Following on from the launch of Instagram Stories, Twitter has announced that its Moments feature will soon be open to all users.
Originally run by a team of in-house editors and select publishers, it plans to allow “influencers, partners and brands” to use it first, before eventually introducing it to everyone else.
It’s a new attempt to boost engagement on the platform – will it work?
What is Moments?
Essentially, Moments is a curated selection of tweets based around breaking news and events.
Unlike the now-defunct Discover tab, users do not have to be following specific accounts to see them.
It works by subscribing to events – the Rio Olympics for example, or the Eurostar rail strike.
What’s the aim?
Now a year old, the Moments feature was first introduced as a way of aggregating news and attracting new users onto the platform.
With Twitter seeing just 3% growth this Q2, it didn’t exactly catch fire.
So, with the decision to open it up to all users, Twitter appears to be reinforcing its position as a conversational platform, as well as a place to find out what’s happening in the world.
In the past six months, it’s been making other changes in line with this.
Upon finding out that a lot of people assume Twitter to be a social network like Facebook, i.e. a place to connect with friends and family, it created the ‘See what’s happening’ campaign to emphasise what it should actually be used for.
See what’s happening — politics on Twitter.https://t.co/xaJo3PmYn5
— Twitter (@twitter) July 25, 2016
What’s more, to encourage existing users to be more active, it also announced that when replying to a tweet, usernames will no longer count towards the 140-character limit.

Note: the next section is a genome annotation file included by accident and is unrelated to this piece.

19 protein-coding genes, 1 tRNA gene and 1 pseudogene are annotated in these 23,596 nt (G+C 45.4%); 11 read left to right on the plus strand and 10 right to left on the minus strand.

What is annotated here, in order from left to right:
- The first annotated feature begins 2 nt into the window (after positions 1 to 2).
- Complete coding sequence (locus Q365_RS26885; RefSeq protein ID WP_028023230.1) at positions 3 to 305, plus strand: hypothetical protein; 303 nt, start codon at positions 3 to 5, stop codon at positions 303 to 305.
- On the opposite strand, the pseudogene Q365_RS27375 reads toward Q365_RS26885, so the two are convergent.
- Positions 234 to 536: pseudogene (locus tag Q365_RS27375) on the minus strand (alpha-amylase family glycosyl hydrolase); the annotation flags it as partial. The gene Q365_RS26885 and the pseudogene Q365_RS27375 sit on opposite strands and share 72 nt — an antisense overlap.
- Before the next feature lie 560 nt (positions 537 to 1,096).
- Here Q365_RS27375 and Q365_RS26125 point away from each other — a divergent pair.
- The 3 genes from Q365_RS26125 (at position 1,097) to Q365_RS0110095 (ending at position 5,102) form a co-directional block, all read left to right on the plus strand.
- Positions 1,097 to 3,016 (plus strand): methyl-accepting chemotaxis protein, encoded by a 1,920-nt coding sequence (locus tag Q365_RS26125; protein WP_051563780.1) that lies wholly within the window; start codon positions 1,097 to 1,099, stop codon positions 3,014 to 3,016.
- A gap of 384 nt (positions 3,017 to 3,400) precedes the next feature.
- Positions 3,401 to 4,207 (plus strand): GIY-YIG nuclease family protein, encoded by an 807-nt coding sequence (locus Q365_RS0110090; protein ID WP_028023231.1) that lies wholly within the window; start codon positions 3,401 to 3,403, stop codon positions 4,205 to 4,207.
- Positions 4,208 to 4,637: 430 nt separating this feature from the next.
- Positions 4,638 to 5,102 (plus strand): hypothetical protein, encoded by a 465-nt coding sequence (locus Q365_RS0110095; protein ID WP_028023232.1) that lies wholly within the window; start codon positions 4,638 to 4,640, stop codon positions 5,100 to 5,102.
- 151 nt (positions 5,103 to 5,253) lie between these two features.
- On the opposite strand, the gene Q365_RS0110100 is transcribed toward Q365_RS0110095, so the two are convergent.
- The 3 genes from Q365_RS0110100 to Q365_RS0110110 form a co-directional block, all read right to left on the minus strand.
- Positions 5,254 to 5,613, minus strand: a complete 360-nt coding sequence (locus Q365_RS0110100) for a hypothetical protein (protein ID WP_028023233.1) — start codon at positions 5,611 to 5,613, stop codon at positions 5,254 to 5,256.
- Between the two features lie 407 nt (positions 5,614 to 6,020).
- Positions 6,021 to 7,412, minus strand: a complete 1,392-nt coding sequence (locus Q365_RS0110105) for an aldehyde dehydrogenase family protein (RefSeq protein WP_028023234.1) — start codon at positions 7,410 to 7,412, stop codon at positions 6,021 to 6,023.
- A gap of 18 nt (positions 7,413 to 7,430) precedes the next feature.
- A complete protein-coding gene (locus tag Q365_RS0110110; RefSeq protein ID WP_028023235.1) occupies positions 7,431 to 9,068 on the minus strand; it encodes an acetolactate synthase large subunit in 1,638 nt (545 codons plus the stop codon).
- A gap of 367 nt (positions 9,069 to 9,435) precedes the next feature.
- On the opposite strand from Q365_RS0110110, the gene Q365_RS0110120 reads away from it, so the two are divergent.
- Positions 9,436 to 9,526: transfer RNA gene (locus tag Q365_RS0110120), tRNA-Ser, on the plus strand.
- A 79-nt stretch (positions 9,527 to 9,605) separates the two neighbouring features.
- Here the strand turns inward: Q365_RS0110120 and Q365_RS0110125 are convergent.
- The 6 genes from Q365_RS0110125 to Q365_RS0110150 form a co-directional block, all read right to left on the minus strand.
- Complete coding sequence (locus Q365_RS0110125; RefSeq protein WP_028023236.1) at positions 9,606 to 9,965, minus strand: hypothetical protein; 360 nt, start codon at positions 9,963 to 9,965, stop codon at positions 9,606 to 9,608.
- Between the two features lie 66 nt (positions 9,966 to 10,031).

The same goes for media attachments, meaning that people will be more inclined to add opinion and context.
Is it the same as Stories?
With Moments arriving hot on the heels of Instagram’s Stories, it’s easy to assume that it’s another case of copycat tactics.
However, the only major similarity between the two appears to be that both allow the user to follow a narrative thread.
Unlike Instagram Stories, Moments won’t disappear from timelines.
— Twitter (@twitter) October 6, 2015
Will it work?
Although Moments will enable users to curate a personalised feed, most existing behaviour on Twitter tends to be posting links and text about worldly topics rather than personal photos and videos.
It will be interesting to see whether or not users do use it for the latter – and indeed how it fares (if at all) up against similar new features on Instagram and Snapchat.
In terms of attracting new users, the feature does help to showcase the best of what Twitter has to offer.
Moments provides a convenient place to find out what’s happening and where, but its success might depend on how easy and natural it is for users to join the conversation.
Will you be using Moments in future? Let us know what you think.